The Beginning

The major design of Tannoy speakers started in 1947 with the first "Dual Concentric Speaker" designed by Ronnie H. Rackham from Tannoy. He married the two drivers together so that the flare shape of the 15" bass unit continued the flare rate of the high frequency unit. 
It was designated as the '15" Monitor Black'. It had a power handling of 20 Watts RMS, a voice coil impedance of 15 Ohms and a crossover point of 1 kHz. Magnetic gap fluxes were provided by a cast iron alloy magnet at 12,000 gauss for the low frequency voice coil and 18,000 gauss for the HF coil. (10,000 gauss = 1 Tesla). At 20 Watts power handling in 1947 the unit was very well received and this coupled with a sensitivity close to 92 dB for 1 Watt at 1 meter right up to the highest frequencies, was a milestone for the company in providing high quality speech and music capabilities in an efficient way. With this design Tannoy layed the ground for 30 years of succesfull manufacture of this design before significant changes took place. During that time four generations of "Dual Concentric" speakers were launched which all were based on this incomparable principle design of the first "Monitor Black".

The structure of the casted aluminium chassis can be seen with its typical connectors. The magnet assembly from the side.
Both designs existed without significant change between 1954 and 1978 troughout the Monitor Range of speakers.

The Model Line

In 1954 the "Monitor Silver" replaced the former "Monitor Black" without significant changes in the technical data, accompanied by a scaled down smaller version with a 12'-cone. Both had got a new lighter casted chassis, painted in hammertone silver with a barrel shaped magnet cover of the same color. This new casted chassis marked the way for the next 30 years without change for both sizes. These two sizes spread into the recording industry first in Great Britain, later throughout the Commonwealth till today were you will find them in recording studios world wide.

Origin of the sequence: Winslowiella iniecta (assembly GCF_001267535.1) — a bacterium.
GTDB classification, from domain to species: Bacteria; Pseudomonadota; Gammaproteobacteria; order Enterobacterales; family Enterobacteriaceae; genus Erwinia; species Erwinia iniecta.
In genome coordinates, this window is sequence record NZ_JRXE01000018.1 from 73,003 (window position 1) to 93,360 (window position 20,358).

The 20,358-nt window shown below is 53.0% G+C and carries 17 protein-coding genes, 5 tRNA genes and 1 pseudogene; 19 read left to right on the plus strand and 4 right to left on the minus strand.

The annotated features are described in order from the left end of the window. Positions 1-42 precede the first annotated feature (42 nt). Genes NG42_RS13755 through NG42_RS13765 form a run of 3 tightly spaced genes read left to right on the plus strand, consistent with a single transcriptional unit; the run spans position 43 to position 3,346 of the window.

In 1958 the silver range got to be replaced by the next generation, the "Monitor Red". Now the chassis was painted in darker blueish gray hammertone with new formed pinkred metal magnet covers. Basically the same two speakers with little increased power handling capacity. But they got a small 10'' brother beside, which was mainly designed for the "near field monitoring" needs in the recording industry (III-LZ). This speaker is the only Tannoy design with a 2.5'' voice coil for the LF-cone, were all others are equipped with 2'' coils. This design delivers a perfectly controlled operated LF-cone and its refined resolution of detail up to 1500 hz, a big advantage for near field monitor use.

In 1967 the reds were upgraded to the new "Monitor Gold" line. The chassis got a grey paint with golden plastic mold magnet covers. Now the first important changes were introduced. The crossovers got transformer operated controls for hf-energy and for cut off frequency. The speakers had to follow the market changes. Now transistor amplifiers were used with higher power priority. As a result, the impedance was reduced to 8 ohms to match the transformerless output stages of the new power amplifiers. As well the increased power handling capacity with corresponding heavier voice coil was a requirement for the new line.